This article first appeared in The Progressive.

Donald Trump’s greatest presidential achievement was remaking the U.S. Supreme Court. By appointing three young and doctrinaire judicial “originalists” to the bench—Neil Gorsuch, Brett Kavanaugh, and Amy Coney Barrett—Trump ensured that the Court would be dominated by a six-three conservative supermajority for years to come. 

The right’s capture of the high court is the result of a longstanding crusade that some commentators date to a confidential 1971 memo authored by the late Justice Lewis F. Powell Jr., entitled “Attack on American Free Enterprise System.” Drafted on behalf of the Chamber of Commerce while Powell was a well-connected partner in a blue-chip law firm in Richmond, Virginia, the memo urged corporations to “recruit” lawyers of “the greatest skill” to represent their interests before the Supreme Court, which had moved steadily leftward under the stewardship of Chief Justice Earl Warren.  

The memo was breathtaking in its scope and ambition. In it, Powell argued that “Under our constitutional system . . . the judiciary may be the most important instrument for social, economic, and political change.” It was imperative, in Powell’s view, for the Supreme Court to change course. As writer Steven Higgs noted in a 2012 article published by CounterPunch, the memo was “A Call to Arms for Class War: From the Top Down.”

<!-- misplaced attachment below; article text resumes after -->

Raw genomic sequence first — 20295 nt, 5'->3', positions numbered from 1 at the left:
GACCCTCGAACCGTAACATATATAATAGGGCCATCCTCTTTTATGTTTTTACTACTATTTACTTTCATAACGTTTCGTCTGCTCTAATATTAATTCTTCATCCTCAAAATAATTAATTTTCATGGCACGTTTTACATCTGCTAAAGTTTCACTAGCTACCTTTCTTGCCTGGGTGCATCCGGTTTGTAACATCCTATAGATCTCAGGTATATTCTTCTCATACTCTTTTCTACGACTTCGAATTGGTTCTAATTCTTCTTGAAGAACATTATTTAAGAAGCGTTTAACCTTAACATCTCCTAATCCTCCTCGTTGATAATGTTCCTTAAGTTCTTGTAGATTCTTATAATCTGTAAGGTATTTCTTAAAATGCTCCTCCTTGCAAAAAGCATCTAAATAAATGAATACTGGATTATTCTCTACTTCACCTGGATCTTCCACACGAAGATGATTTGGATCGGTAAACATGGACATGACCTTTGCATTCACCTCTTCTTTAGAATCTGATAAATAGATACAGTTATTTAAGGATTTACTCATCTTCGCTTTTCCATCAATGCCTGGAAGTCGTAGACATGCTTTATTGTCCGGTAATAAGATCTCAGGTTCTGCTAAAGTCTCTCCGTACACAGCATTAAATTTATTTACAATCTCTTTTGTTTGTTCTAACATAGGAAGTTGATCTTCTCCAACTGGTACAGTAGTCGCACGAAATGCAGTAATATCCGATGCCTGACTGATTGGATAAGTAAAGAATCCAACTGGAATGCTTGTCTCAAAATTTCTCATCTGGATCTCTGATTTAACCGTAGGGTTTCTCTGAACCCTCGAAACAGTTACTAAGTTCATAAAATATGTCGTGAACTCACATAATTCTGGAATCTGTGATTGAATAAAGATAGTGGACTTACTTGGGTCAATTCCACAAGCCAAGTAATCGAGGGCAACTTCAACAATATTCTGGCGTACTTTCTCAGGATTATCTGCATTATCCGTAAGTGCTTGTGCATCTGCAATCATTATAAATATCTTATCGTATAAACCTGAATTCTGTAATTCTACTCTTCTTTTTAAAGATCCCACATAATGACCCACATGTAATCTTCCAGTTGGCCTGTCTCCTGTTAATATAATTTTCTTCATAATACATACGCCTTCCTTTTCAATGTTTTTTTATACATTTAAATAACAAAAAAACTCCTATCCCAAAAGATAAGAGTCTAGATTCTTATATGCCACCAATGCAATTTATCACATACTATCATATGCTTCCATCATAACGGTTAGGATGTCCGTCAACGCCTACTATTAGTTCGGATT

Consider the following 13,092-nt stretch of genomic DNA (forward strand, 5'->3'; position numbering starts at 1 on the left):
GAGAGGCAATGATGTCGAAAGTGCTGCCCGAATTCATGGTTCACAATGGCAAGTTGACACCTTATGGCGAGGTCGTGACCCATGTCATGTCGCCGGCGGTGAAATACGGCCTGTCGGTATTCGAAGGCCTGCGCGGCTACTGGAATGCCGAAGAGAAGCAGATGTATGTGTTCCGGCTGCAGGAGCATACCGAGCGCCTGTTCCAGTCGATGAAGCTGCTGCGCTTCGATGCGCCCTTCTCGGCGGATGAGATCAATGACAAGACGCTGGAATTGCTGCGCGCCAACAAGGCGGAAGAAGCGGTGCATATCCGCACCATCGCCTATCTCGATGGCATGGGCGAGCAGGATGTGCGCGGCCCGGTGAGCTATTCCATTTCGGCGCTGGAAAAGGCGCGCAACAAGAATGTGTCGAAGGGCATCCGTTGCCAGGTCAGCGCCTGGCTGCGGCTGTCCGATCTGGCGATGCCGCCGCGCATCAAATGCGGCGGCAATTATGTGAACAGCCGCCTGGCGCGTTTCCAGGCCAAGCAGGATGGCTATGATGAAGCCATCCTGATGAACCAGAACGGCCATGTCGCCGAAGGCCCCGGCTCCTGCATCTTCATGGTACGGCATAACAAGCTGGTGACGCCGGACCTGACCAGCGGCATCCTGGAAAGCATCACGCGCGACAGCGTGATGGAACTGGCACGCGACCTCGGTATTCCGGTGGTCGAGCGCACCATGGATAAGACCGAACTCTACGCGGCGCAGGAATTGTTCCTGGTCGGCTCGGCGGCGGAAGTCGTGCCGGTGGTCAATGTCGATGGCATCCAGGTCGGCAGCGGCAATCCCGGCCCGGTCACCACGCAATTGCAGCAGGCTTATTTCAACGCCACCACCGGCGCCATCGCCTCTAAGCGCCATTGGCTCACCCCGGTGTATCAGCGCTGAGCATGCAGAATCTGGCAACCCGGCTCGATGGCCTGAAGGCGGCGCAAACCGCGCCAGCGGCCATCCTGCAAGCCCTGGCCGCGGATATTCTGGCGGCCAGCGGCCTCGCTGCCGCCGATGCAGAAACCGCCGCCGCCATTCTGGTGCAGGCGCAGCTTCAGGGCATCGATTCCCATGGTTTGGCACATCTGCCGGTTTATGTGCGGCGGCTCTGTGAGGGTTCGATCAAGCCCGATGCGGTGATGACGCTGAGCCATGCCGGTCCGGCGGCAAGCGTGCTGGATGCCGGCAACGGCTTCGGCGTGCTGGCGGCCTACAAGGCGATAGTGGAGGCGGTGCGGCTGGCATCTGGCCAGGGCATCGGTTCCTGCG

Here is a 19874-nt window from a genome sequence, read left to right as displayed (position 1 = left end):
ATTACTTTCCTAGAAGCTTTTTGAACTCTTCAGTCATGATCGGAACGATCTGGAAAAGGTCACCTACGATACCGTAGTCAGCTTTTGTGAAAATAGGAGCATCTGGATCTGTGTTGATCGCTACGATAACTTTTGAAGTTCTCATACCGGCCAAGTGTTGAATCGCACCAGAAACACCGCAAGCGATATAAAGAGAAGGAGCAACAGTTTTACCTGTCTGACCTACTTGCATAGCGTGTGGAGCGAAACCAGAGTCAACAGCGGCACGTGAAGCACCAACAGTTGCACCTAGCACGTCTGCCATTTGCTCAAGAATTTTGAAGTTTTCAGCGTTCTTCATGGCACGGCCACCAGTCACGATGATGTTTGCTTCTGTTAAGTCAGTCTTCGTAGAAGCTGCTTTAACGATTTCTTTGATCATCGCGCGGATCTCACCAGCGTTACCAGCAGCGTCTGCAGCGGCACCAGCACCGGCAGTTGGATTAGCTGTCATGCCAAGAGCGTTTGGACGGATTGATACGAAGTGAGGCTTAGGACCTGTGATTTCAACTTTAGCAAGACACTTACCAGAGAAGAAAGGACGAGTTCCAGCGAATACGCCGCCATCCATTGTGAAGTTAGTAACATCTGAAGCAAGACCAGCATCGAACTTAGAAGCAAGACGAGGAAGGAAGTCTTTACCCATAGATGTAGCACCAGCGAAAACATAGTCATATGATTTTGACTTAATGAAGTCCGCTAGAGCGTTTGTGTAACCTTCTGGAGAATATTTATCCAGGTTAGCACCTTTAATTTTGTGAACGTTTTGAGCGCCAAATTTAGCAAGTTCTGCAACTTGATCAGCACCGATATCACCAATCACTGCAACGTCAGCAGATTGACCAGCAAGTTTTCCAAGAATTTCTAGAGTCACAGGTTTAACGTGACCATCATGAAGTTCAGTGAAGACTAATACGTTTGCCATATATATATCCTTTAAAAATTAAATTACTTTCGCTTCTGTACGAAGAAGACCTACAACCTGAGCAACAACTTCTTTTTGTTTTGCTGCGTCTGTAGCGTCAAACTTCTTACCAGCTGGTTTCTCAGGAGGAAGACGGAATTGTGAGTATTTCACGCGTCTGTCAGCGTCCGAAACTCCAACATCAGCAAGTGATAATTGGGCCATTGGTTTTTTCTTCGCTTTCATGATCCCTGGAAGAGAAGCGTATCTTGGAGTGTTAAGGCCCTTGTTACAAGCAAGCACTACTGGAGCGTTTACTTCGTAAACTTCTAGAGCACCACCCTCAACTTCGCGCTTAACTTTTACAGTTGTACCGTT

The right’s capture of the high court is the result of a longstanding crusade.

It was only a matter of time until the Heritage Foundation, founded in 1973, and The Federalist Society, formed in 1982, heeded the call and began to compile lists of acceptable conservative candidates for appointment to the Supreme Court. Both groups were especially active in proposing candidate rosters for Trump, a process that culminated in him choosing Gorsuch, Kavanaugh, and Barrett.

But if you think that Trump is finished remaking the Supreme Court, think again. Supreme Court justices are human, and while they serve for an average of twenty-six long years, they are mortal, just like the rest of us. 

Of all the court’s current members, Clarence Thomas is the oldest and the most likely to step down. Nominated by George H.W. Bush in 1991, Thomas will turn seventy-six in June. And he may not be in tip-top medical condition, having been hospitalized for a week with an undisclosed infection in 2022. Thomas isn’t the type to retire early, but if Trump is reelected and is able to nominate his successor, he may just decide the time is right to ride off down Interstate 80 with his wife Ginni in the luxury RV he purchased with a since-forgiven loan from one of his many uber-wealthy benefactors

If Thomas decides to leave, a worthy successor is waiting in the wings—Fifth Circuit Court of Appeals Judge James Ho, who may just be the most reactionary federal appellate judge in the country. In the words of Vox senior legal correspondent Ian Millhiser, “If you could breathe life into 4chan, the dark corner of the Internet where shitposters, edgelords, Groypers, and trolls of all kinds thrive, and then appoint this new lifeform to the federal bench, you would have created Judge James Ho.”